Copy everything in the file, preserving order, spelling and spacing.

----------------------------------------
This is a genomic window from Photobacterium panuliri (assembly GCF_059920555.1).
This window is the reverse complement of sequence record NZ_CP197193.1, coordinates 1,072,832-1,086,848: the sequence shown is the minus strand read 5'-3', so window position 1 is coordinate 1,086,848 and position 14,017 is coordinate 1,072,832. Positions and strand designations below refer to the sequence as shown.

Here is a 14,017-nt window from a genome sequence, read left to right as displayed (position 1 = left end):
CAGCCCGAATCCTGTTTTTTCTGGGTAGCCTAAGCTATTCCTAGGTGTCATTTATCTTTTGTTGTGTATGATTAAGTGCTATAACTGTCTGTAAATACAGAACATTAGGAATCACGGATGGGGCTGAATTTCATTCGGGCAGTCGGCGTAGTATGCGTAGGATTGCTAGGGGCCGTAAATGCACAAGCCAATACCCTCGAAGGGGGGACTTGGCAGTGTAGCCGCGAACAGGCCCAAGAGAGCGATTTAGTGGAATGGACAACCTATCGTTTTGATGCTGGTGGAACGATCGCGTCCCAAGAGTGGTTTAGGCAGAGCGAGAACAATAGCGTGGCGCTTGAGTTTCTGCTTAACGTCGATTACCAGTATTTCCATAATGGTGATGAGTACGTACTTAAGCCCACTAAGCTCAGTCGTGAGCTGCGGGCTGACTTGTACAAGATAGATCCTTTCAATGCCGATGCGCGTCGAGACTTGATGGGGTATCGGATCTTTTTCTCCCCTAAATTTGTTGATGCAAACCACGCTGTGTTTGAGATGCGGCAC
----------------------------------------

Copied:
This is a genomic window from Photobacterium panuliri (assembly GCF_059920555.1).
This window is the reverse complement of sequence record NZ_CP197193.1, coordinates 1,072,832-1,086,848: the sequence shown is the minus strand read 5'-3', so window position 1 is coordinate 1,086,848 and position 14,017 is coordinate 1,072,832. Positions and strand designations below refer to the sequence as shown.

Here is a 14,017-nt window from a genome sequence, read left to right as displayed (position 1 = left end):
CAGCCCGAATCCTGTTTTTTCTGGGTAGCCTAAGCTATTCCTAGGTGTCATTTATCTTTTGTTGTGTATGATTAAGTGCTATAACTGTCTGTAAATACAGAACATTAGGAATCACGGATGGGGCTGAATTTCATTCGGGCAGTCGGCGTAGTATGCGTAGGATTGCTAGGGGCCGTAAATGCACAAGCCAATACCCTCGAAGGGGGGACTTGGCAGTGTAGCCGCGAACAGGCCCAAGAGAGCGATTTAGTGGAATGGACAACCTATCGTTTTGATGCTGGTGGAACGATCGCGTCCCAAGAGTGGTTTAGGCAGAGCGAGAACAATAGCGTGGCGCTTGAGTTTCTGCTTAACGTCGATTACCAGTATTTCCATAATGGTGATGAGTACGTACTTAAGCCCACTAAGCTCAGTCGTGAGCTGCGGGCTGACTTGTACAAGATAGATCCTTTCAATGCCGATGCGCGTCGAGACTTGATGGGGTATCGGATCTTTTTCTCCCCTAAATTTGTTGATGCAAACCACGCTGTGTTTGAGATGCGGCAC